Durable Goods

The durable goods report was supposed to be a bad one. It was, but Boeing does not get most of the blame.

The Advance Durable Goods report on Shipments, Inventories, and new orders for April was a disaster.

New Orders: New orders for manufactured durable goods in April decreased $5.4 billion or 2.1 percent to $248.4 billion. This decrease, down two of the last three months, followed a 1.7 percent March increase. Excluding transportation, new orders were virtually unchanged. Excluding defense, new orders decreased 2.5 percent. Transportation equipment, also down two of the last three months, drove the decrease, $5.4 billion or 5.9 percent to $85.4 billion.

Shipments: Shipments of manufactured durable goods in April, down three of the last four months, decreased $4.0 billion or 1.6 percent to $253.3 billion. This followed a 0.5 percent March decrease. Transportation equipment, down four consecutive months, led the decrease, $3.7 billion or 4.1 percent to $85.8 billion.

Unfilled Orders: Unfilled orders for manufactured durable goods in April, down two of the last three months, decreased $0.7 billion or 0.1 percent to $1,179.1 billion. This followed a 0.1 percent March increase. Transportation equipment, also down two of the last three months, led the decrease, $0.4 billion or 0.1 percent to $810.6 billion.

Inventories: Inventories of manufactured durable goods in April, up nine of the last ten months, increased $1.8 billion or 0.4 percent to $422.6 billion. This followed a 0.3 percent March increase. Transportation equipment, also up nine of the last ten months, led the increase, $1.5 billion or 1.1 percent to $136.1 billion.

Capital Goods: Nondefense new orders for capital goods in April decreased $3.9 billion or 5.0 percent to $74.0 billion. Shipments decreased $2.4 billion or 3.0 percent to $75.9 billion. Unfilled orders decreased $2.0 billion or 0.3 percent to $705.3 billion. Inventories increased $0.9 billion or 0.5 percent to $185.9 billion. Defense new orders for capital goods in April increased $0.7 billion or 4.8 percent to $14.7 billion. Shipments increased $0.3 billion or 2.6 percent to $12.8 billion. Unfilled orders increased $1.9 billion or 1.2 percent to $159.2 billion. Inventories increased $0.1 billion or 0.6 percent to $23.4 billion.

Revised March Data: Revised seasonally adjusted March figures for all manufacturing industries, based on updated seasonal adjustment models, were: new orders, $503.5 billion (revised from $506.2 billion); shipments, $507.1 billion (revised from $508.5 billion); unfilled orders, $1,179.8 billion (revised from $1,181.1 billion) and total inventories, $691.3 billion (revised from $690.7 billion).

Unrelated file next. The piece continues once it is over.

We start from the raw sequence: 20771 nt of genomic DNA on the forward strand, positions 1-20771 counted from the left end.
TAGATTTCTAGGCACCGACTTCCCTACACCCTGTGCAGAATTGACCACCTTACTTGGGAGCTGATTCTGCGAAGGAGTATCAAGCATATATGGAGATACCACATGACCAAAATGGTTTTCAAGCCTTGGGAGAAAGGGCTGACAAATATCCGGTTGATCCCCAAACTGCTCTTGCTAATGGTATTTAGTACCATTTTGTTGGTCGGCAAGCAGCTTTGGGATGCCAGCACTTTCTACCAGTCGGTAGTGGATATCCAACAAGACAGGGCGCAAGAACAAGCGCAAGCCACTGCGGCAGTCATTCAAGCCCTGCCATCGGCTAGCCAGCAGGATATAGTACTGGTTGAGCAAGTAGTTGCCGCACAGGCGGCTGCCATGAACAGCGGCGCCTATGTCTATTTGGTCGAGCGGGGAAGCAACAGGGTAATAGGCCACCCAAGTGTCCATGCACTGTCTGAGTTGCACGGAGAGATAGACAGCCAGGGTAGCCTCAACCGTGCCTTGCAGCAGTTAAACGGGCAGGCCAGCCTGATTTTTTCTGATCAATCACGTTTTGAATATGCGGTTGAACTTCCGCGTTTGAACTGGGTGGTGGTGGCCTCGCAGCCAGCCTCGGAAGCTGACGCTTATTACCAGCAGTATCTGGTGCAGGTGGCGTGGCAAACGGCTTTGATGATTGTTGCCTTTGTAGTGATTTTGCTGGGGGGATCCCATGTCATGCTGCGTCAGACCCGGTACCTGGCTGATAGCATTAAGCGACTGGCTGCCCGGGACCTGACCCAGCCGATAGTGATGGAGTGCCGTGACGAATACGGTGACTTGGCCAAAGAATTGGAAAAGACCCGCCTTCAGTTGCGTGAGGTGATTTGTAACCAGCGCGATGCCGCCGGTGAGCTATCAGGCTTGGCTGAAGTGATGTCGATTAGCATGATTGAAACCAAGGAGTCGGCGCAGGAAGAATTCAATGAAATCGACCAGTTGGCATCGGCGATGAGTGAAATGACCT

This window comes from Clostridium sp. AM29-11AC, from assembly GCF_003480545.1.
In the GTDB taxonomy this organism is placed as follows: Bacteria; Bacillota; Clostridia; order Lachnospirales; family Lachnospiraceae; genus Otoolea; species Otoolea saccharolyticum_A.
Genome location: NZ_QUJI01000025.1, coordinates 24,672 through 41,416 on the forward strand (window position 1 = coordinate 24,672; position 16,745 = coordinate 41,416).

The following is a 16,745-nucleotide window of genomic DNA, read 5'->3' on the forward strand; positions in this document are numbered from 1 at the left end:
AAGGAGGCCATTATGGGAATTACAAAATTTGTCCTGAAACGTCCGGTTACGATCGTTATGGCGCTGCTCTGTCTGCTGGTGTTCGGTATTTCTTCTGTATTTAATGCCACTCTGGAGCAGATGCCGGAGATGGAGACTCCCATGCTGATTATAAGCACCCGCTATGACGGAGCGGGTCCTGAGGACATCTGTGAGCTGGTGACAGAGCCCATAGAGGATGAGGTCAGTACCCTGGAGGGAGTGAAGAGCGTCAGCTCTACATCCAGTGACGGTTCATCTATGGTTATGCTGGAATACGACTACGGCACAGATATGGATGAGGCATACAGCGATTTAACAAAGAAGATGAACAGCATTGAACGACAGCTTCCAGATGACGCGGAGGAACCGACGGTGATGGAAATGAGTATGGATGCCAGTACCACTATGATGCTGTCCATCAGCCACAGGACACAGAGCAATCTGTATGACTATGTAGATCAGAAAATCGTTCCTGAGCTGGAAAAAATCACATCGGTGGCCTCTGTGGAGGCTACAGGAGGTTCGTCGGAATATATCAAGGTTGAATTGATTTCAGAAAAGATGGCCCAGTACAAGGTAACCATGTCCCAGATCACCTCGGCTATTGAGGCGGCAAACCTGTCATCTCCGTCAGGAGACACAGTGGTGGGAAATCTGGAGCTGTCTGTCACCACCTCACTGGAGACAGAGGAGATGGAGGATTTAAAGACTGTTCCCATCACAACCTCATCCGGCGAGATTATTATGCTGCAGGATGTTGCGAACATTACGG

Econoday Comments

The Econoday economists expected a disaster thanks to Boeing. The report was an across-the-board disaster, but Boeing had little to do with it. Emphasis is mine.

There's no Boeing-related catastrophe yet but manufacturing is indeed slumping, confirmed by a broadly weak durable goods report for April. Orders in the month fell 2.1 percent to nearly hit Econoday's very soft consensus for 2.2 percent while ex-transportation orders were unchanged and again very near expectations for a 0.1 percent decline. What came in at the bottom of expectations were orders for core capital goods which fell 0.9 percent in April. And a sharp downward revision for this category in March, to a 0.3 percent increase from an initially reported 1.3 percent rise, underscores the fundamental slowing underway in manufacturing demand.

The list of negatives is unfortunately convincing: orders for primary metals down 0.8 and 1.9 percent the last two months; fabrications up 0.4 percent in April but following 1.6 and 2.1 percent declines the prior two reports; machinery up 0.1 percent in April following a 2.0 percent drop in March; new vehicles down 3.4 percent in April and civilian aircraft down 39 percent.

Civilian aircraft is always volatile month-to-month but April's decline is tame given outside expectations for gigantic contractions tied to 737 cancellations. Unfilled orders for civilian aircraft did slip but only 0.3 percent in April vs declines of 0.1 and 0.5 percent in the prior two months.

The big 737 fallout, if there will be one, has yet to hit but what is hitting is generally sliding demand for manufactured goods in what reflects generally weak global demand. But it's the decline in capital goods that headlines April, pointing to lack of momentum for business investment going into May and the breakdown of US-China trade talks.

Key Points

  1. Shipments are down. Shipments feed GDP.
  2. Unfilled orders are down. That's a reflection on future hiring needs.
  3. Core capital goods are a measure of future business expansion. The March revision to the downside was massive, from +1.3% to +0.3%. April was -0.9%. Economists expected +0.1%. Oops.
  4. Inventories are up for the 9th time in 10 months. I suspect Trump's tariffs might be the reason. Companies were stocking up to get ahead of price increases. This artificially boosted GDP in the first quarter.

This was a very weak report and it does not yet reflect much of Boeing.

Year-over-year new orders are treading water to very slightly negative.

This material is based upon information that Sitka Pacific Capital Management considers reliable and endeavors to keep current, Sitka Pacific Capital Management does not assure that this material is accurate, current or complete, and it should not be relied upon as such.

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